RIO DE JANEIRO — It’s one thing to say you’re going to win an Olympic medal or two. It’s another to plan out every step in minute detail — on laminated flash cards, even — the way Tianna Bartoletta does.
The 30-year-old Elyria High graduate is one of those rare throwbacks — trying for sprint medals in the 100 and the relay, while also focusing on her day job, the long jump, where she’s the defending world champion.
It makes her busier than your average Olympian, and she’s got the perfect system to handle it all. Printed on cards , in near minute-by-minute detail, are her daily routines for pretty much everything — practice days, long jump days, sprint days, transportation, meals, packing her suitcase and so on.
“We have laminated cards to give to the cab drivers,” said Bartoletta’s husband, John, who doubles as her team manager. “We treat it like a business. That way, it takes everything off her mind and allows her to run free. When she’s on the line, there’s nothing else she’d even need to think about.”
There are legendary Olympic stories about missing bibs, late buses and other attention-diverting mishaps that come on the athletes’ biggest days. Those shouldn’t happen in this case.
That sort of organization helps explain how Bartoletta put together a second act in track and field. Her world title in long jump last year came a full decade after she won the championship the first time, back in 2005 when she went by her maiden name, Tianna Madison.
She described herself as on the verge of quitting “but I was still competing just to make money for tuition, because I planned to go to school.”
“I felt I didn’t have it anymore,” she said. “I felt it was embarrassing to once be the world champion and not be able to jump 21 feet anymore. It was my time to go on and move onto other things.”
Right around her lowest point, she met her future husband, a hedge-fund trader in Florida who took a lot of what he learned in the financial world and brought it to the track.
“She wasn’t training, was overweight, having some struggles,” John Bartoletta said. “I told her, ‘I would never tell you what to do, but I’ll give you some options.’ It didn’t happen at the kitchen table. It was a deep, intellectual discussion of her options.”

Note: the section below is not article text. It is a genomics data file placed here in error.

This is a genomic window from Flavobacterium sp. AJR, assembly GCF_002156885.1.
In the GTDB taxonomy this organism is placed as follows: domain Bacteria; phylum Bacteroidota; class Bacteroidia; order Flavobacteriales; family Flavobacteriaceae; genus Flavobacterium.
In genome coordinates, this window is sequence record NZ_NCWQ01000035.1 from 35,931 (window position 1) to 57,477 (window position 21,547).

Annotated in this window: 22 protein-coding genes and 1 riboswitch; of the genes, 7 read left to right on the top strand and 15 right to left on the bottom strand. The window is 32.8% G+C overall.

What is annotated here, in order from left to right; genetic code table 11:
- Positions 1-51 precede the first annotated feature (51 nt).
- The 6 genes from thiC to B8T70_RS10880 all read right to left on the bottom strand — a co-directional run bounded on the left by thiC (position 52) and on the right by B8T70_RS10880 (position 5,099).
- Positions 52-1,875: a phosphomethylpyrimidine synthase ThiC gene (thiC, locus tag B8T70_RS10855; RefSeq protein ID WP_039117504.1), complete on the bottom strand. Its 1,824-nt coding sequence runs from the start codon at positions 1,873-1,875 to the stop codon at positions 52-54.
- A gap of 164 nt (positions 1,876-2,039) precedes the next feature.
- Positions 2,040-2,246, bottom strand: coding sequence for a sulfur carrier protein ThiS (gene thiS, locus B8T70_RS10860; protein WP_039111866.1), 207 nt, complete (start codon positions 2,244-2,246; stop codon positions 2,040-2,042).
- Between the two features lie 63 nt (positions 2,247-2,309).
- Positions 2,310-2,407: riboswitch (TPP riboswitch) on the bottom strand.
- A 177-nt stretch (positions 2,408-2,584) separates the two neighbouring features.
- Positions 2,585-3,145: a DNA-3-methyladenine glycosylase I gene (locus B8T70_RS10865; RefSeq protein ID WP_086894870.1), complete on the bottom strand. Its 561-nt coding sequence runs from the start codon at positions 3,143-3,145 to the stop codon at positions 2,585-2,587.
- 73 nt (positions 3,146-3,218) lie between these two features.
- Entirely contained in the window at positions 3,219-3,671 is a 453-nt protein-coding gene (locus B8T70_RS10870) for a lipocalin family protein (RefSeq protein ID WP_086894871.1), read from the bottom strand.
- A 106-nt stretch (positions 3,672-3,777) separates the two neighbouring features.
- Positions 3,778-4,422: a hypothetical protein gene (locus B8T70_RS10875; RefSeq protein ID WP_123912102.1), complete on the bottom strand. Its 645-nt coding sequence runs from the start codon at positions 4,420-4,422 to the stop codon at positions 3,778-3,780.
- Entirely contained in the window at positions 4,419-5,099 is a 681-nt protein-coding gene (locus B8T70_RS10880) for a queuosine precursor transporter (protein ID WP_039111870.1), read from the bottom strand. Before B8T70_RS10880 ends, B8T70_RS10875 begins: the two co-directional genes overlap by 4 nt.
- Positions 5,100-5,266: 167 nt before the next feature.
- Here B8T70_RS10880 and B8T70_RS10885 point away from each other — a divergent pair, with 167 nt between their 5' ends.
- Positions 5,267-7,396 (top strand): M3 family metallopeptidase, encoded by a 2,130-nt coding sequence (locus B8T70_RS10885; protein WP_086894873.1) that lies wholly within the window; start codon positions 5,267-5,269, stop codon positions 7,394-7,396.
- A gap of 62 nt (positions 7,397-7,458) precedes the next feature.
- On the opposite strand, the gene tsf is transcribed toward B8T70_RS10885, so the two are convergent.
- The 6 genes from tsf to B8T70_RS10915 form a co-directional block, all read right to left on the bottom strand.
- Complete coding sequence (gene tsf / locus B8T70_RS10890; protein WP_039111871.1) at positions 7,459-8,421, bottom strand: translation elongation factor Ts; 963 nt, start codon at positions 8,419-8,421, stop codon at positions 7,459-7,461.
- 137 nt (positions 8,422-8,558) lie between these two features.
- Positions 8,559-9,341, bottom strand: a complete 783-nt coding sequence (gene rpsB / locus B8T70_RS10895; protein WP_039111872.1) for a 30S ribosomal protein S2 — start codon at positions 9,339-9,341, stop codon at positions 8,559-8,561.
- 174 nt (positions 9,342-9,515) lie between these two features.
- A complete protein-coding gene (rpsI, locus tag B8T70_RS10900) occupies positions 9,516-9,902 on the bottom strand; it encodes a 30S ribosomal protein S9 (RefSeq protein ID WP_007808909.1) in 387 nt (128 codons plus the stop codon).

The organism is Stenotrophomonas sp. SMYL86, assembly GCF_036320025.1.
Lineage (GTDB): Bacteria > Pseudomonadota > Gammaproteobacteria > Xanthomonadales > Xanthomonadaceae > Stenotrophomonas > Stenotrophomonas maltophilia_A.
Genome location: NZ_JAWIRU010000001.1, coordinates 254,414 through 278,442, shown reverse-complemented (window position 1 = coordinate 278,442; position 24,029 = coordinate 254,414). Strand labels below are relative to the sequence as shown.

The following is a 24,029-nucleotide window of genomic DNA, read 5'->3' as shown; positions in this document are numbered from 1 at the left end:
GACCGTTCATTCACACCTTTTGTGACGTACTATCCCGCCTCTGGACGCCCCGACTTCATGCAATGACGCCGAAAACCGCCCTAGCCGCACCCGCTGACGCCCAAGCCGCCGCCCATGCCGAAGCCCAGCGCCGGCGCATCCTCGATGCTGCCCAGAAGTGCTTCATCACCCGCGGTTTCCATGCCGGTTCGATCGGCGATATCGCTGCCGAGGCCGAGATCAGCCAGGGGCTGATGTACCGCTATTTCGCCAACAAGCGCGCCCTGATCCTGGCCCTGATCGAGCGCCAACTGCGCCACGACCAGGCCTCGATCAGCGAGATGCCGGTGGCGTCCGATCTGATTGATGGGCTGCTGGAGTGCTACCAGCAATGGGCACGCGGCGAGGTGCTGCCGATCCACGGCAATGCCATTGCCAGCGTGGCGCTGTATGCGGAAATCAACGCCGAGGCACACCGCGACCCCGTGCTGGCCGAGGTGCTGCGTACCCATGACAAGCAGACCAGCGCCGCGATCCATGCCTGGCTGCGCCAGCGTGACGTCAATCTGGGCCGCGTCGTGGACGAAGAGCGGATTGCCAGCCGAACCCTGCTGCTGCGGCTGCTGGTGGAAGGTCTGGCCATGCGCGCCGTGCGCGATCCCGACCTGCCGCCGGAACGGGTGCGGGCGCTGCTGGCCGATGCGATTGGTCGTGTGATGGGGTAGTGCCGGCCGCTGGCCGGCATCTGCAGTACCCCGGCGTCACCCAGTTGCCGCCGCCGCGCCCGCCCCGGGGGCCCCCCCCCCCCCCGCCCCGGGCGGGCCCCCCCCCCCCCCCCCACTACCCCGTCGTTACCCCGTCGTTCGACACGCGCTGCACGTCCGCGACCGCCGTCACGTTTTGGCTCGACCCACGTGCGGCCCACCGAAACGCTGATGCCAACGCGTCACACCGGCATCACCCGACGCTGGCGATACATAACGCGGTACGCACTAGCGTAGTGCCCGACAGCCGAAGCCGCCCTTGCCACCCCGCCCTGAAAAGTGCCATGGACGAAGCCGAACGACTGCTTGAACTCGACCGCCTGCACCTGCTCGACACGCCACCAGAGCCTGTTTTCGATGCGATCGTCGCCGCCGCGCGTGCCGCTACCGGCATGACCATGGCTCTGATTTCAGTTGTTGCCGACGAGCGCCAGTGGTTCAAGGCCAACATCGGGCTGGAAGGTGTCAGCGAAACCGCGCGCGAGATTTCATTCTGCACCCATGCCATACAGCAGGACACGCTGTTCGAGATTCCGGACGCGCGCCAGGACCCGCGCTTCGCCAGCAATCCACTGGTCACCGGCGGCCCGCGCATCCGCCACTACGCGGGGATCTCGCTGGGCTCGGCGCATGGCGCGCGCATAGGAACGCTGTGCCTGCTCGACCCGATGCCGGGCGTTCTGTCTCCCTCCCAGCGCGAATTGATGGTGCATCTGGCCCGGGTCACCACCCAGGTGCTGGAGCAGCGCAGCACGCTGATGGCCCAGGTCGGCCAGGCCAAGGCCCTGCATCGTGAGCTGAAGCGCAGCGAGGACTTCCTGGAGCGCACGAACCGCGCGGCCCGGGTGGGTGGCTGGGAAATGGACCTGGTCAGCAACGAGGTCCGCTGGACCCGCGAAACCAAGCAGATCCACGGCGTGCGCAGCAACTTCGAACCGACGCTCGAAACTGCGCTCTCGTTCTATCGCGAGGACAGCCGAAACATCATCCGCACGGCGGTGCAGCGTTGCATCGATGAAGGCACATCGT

It meant recommitting herself to a new training regimen, better diet, better planning. John Bartoletta did more than talk the talk — he designed an improved training program for himself, as well.
“If she’s (going to do it), then I’m not eating a piece of pizza in front of her,” he said. “In fact, I’m going to train myself like an Olympic athlete ... because if she’s doing it, I’m going to do it.”
The truest test of their planning came at the Olympic trials, where Bartoletta was trying to qualify for the 100 and long jump — events that were going on at the same time. She had to take her first jump, then get to the starting line for the 100-meter heats, then back again.
“The plan wasn’t to win, the plan was to make the team” by earning a top-three spot in each event, she said. “We executed it beautifully.”
Given the stress of that day, the Olympics will feel like a breeze in some ways.
The women’s 100 final is set for Saturday. The long jump starts next Tuesday. While the women’s 100 — featuring Americans Tori Bowie and English Gardner and two-time defending champion Shelly-Ann Fraser-Pryce — is considered possibly the most competitive event on the program, Bartoletta will be among the favorites in the long jump.
She’ll also be in the mix in the 4x100 relay — an event in w hich she already has a gold medal, courtesy of her role as the lead-off runner in the world-record trip around the track (40.82 seconds) in London four years ago.
“Something magical could happen” in Rio, her husband said. “If we get her to the track and she makes the semifinals and performs there, the rest of the week will light up. She’ll do very, very well.”
All part of the plan.
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